Strange IndiaStrange India

In December, an academic incident made headlines in Brazil. An ad hoc reviewer for the National Council for Scientific and Technological Development (CNPq), one of the country’s main federal funding agencies, told social scientist Maria Carlotto that her pregnancies had held back her career. Carlotto tweeted about the comment, sparking general outrage and broader discussion of the rigid mindset concerning career progression in academia. Such outdated views have serious consequences: for more than 20 years, women have received only 35% of CNPq’s prestigious research productivity scholarships, and Black and Indigenous women are completely absent from the top ranks of CNPq fellowships.

Worldwide, mothers are too often pushed out of academia. But we are stepping up to push for a revolution in academia. Individuals and groups affected by the hostile academic environment should unite.

By organizing to seek change, mothers put ourselves at the forefront of work to reshape academic culture. Our efforts extend beyond personal struggles — we are architects of a transformative movement. The struggle for change spearheaded by mothers yields benefits for the entire academic community.

Carlotto’s experience illuminates the hostility of the academic system towards those who do not follow a direct career path. This harms many in academia, not just mothers: people with caring responsibilities; those with disabilities or chronic illnesses; and the list goes on. Motherhood can also intersect with factors such as ethnicity and race to amplify disparities. Fixation on a narrow idea of success often leads to burnout, mental-health issues and the abandonment of promising careers.

I know this from personal experience. I am a mother of three as well as a molecular biologist at the Institute of Biosciences and the Centre for Biotechnology at the Federal University of Rio Grande do Sul in Porto Alegre, Brazil. Before motherhood, my career was making a steady ascent, marked by publications, grants and mentorship roles in graduate programmes. Everything changed after my first child was born in 2013. In 2014, I had my last grant approved in molecular biology. After that, all my applications were denied, with the comment that my productivity did not match that of my peers. But this was never a fair comparison: it included no recognition that I had taken breaks for parental leave. Pauses in my career were seen as impediments, conflicting with the myth of the ideal academic.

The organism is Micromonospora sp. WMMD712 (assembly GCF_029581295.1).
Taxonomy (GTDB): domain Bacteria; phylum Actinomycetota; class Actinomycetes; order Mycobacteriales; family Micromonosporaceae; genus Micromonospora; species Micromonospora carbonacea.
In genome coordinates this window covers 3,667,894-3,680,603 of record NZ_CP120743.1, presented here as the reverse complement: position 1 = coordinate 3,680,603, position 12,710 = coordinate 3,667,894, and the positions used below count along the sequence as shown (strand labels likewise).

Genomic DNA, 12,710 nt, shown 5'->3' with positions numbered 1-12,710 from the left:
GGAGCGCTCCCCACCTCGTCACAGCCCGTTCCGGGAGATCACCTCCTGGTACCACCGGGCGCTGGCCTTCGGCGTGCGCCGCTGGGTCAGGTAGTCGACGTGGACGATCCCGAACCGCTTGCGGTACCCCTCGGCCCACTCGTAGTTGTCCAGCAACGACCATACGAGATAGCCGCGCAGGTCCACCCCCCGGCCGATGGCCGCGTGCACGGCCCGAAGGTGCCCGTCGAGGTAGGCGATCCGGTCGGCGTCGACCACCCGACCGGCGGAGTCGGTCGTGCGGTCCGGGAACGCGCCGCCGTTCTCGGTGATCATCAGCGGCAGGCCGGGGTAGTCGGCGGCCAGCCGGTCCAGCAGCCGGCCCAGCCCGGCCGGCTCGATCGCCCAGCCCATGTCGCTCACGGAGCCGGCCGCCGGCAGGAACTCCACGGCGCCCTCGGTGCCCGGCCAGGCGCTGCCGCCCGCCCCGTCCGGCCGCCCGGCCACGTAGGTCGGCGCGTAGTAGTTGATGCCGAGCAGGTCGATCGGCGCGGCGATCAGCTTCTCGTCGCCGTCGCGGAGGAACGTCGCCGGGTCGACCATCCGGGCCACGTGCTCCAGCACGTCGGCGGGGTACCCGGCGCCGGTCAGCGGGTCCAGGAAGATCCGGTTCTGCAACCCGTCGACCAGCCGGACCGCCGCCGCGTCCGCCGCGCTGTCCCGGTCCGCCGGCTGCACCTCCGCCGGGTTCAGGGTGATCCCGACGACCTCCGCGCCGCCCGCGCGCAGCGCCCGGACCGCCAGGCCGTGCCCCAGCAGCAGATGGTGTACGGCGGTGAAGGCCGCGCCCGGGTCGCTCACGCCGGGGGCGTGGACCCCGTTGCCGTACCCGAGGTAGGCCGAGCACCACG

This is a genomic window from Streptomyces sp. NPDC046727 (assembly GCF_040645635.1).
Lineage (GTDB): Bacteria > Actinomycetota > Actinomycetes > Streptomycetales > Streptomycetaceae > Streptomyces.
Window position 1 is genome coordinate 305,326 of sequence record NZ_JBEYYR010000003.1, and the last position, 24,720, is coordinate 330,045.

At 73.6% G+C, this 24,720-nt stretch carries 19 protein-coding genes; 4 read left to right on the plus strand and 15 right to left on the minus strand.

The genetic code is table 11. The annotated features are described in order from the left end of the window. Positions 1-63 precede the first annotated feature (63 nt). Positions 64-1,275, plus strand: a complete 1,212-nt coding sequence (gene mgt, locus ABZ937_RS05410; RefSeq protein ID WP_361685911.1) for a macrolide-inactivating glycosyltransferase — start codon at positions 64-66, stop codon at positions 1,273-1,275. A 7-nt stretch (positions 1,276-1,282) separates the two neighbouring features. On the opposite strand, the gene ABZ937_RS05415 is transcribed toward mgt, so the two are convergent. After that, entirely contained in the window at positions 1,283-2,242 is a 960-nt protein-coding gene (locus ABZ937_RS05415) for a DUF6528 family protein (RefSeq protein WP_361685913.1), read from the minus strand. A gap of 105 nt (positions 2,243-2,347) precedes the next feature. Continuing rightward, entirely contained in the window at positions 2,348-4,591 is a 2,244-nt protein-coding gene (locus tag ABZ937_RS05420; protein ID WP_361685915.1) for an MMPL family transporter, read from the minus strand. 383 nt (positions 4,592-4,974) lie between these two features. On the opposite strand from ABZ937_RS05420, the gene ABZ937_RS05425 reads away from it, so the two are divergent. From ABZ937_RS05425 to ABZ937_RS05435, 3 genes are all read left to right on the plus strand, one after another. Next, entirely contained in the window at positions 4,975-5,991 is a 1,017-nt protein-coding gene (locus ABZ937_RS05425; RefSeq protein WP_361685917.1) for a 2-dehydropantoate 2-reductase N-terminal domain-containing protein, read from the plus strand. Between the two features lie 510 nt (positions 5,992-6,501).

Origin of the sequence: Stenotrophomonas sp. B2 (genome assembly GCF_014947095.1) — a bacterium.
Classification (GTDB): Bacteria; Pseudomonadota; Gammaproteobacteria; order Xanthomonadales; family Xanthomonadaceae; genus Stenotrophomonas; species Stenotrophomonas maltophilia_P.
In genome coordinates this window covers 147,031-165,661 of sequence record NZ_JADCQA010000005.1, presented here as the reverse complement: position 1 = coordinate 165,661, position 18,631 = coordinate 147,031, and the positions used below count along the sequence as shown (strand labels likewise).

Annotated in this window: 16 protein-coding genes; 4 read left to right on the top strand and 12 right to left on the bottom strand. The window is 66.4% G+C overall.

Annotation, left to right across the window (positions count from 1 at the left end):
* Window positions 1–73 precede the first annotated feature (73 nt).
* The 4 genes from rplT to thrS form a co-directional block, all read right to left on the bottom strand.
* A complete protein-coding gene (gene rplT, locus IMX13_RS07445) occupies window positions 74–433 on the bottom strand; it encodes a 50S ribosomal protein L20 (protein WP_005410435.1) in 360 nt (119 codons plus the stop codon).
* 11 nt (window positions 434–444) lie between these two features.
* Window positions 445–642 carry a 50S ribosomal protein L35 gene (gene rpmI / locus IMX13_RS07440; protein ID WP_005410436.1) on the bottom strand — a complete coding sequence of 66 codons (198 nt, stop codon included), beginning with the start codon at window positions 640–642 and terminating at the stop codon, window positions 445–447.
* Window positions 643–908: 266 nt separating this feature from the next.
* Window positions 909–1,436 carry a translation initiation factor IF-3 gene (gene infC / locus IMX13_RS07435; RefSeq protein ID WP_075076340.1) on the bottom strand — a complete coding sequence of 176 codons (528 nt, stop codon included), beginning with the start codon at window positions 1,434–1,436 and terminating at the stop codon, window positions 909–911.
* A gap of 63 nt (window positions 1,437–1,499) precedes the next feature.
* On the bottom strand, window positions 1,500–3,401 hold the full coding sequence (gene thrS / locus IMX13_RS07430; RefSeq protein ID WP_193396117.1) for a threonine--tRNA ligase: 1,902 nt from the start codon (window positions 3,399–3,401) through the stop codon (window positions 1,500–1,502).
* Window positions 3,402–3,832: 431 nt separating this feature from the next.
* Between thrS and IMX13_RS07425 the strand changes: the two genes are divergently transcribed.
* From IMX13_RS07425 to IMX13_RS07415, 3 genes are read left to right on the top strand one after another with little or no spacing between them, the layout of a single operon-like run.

Becoming a mother did not render me incapable of being a scientist, but the system nearly made me give up. Feeling unsupported, I contemplated leaving science.

Against all odds, I persisted and eventually founded the Parent in Science Movement. The organization has established partnerships with many others worldwide, including the international non-profit group Mothers in Science. In January 2023, a global movement of mothers in science launched a global call to action, requesting that funders take measures to make science truly fair for us.

These efforts have led to concrete changes in Brazil. In 2021, a new field was added to Lattes, a database of all Brazilian scientists’ CVs, recognizing that career breaks of all kinds — not just maternity leave — are part of the academic journey. In 2023, the Rio de Janeiro state funding agency FAPERJ introduced a career-restart grant for mothers in collaboration with the Parent in Science Movement and the Serrapilheira Institute, a private research-funding institute in Rio de Janeiro. This initiative — pioneering in Brazil and Latin America — will make its first call for grant applications this year. It aims to support at least 21 proposals from mothers who are advancing their careers after a hiatus.

In response to the ad hoc reviewer’s comments about Carlotto’s pregnancies, the Parent in Science Movement wrote to the CNPq expressing concern and outlining a plan for a fair and inclusive academic space. We recommended actions such as setting concrete goals for increasing the representation of historically under-represented groups; creating a CNPq equity, diversity and inclusion committee; ensuring that all CNPq advisory committees have a diverse gender, racial and regional composition; and revising evaluation criteria for funding and scholarships. Under pressure from the academic community, the CNPq adopted maternity criteria in all committees. This means that when evaluating the scientific productivity of scholarship applicants, the evaluation period is extended by two years for each childbirth or adoption — a significant step. The agency also pledged to investigate further reports of prejudiced opinions being aired during the 2023 call for funding.

These changes show how our advocacy can transform academia.

We need a unified front, in which individuals and groups affected by the hostile academic environment — which is all of us — work towards a common goal. All university administrators and academics, particularly those in privileged positions, must engage in open dialogues, challenge existing norms, make concrete changes and recognize that people have lives and obligations outside work. Funders and institutions must adapt their structures to accommodate the multifaceted lives of individuals. A flexible and supportive environment is the only way academia can attract the scientists it needs.

Competing Interests

Table of Contents

The author declares no competing interests.

Source link


Leave a Reply

Your email address will not be published. Required fields are marked *